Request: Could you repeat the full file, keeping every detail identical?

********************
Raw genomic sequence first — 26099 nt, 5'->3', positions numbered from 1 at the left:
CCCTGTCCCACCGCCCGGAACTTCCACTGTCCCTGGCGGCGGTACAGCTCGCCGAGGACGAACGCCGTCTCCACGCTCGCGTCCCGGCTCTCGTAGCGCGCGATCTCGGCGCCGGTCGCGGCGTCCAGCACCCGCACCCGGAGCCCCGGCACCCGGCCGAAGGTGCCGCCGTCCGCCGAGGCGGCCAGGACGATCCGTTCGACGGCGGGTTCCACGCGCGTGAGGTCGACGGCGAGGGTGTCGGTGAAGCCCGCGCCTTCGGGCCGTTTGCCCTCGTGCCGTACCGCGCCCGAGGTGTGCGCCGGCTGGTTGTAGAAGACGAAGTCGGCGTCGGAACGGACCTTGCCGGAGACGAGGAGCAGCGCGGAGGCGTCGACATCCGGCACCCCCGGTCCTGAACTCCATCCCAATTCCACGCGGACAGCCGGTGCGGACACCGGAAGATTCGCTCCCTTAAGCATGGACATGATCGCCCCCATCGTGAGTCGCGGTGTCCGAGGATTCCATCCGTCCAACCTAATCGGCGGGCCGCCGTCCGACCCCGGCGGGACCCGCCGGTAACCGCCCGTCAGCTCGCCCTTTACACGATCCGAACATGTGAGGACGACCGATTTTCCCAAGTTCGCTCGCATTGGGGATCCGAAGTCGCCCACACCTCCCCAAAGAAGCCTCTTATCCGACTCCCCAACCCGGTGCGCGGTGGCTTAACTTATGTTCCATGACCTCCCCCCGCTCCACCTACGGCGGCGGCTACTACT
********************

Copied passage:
Raw genomic sequence first — 26099 nt, 5'->3', positions numbered from 1 at the left:
CCCTGTCCCACCGCCCGGAACTTCCACTGTCCCTGGCGGCGGTACAGCTCGCCGAGGACGAACGCCGTCTCCACGCTCGCGTCCCGGCTCTCGTAGCGCGCGATCTCGGCGCCGGTCGCGGCGTCCAGCACCCGCACCCGGAGCCCCGGCACCCGGCCGAAGGTGCCGCCGTCCGCCGAGGCGGCCAGGACGATCCGTTCGACGGCGGGTTCCACGCGCGTGAGGTCGACGGCGAGGGTGTCGGTGAAGCCCGCGCCTTCGGGCCGTTTGCCCTCGTGCCGTACCGCGCCCGAGGTGTGCGCCGGCTGGTTGTAGAAGACGAAGTCGGCGTCGGAACGGACCTTGCCGGAGACGAGGAGCAGCGCGGAGGCGTCGACATCCGGCACCCCCGGTCCTGAACTCCATCCCAATTCCACGCGGACAGCCGGTGCGGACACCGGAAGATTCGCTCCCTTAAGCATGGACATGATCGCCCCCATCGTGAGTCGCGGTGTCCGAGGATTCCATCCGTCCAACCTAATCGGCGGGCCGCCGTCCGACCCCGGCGGGACCCGCCGGTAACCGCCCGTCAGCTCGCCCTTTACACGATCCGAACATGTGAGGACGACCGATTTTCCCAAGTTCGCTCGCATTGGGGATCCGAAGTCGCCCACACCTCCCCAAAGAAGCCTCTTATCCGACTCCCCAACCCGGTGCGCGGTGGCTTAACTTATGTTCCATGACCTCCCCCCGCTCCACCTACGGCGGCGGCTACTACT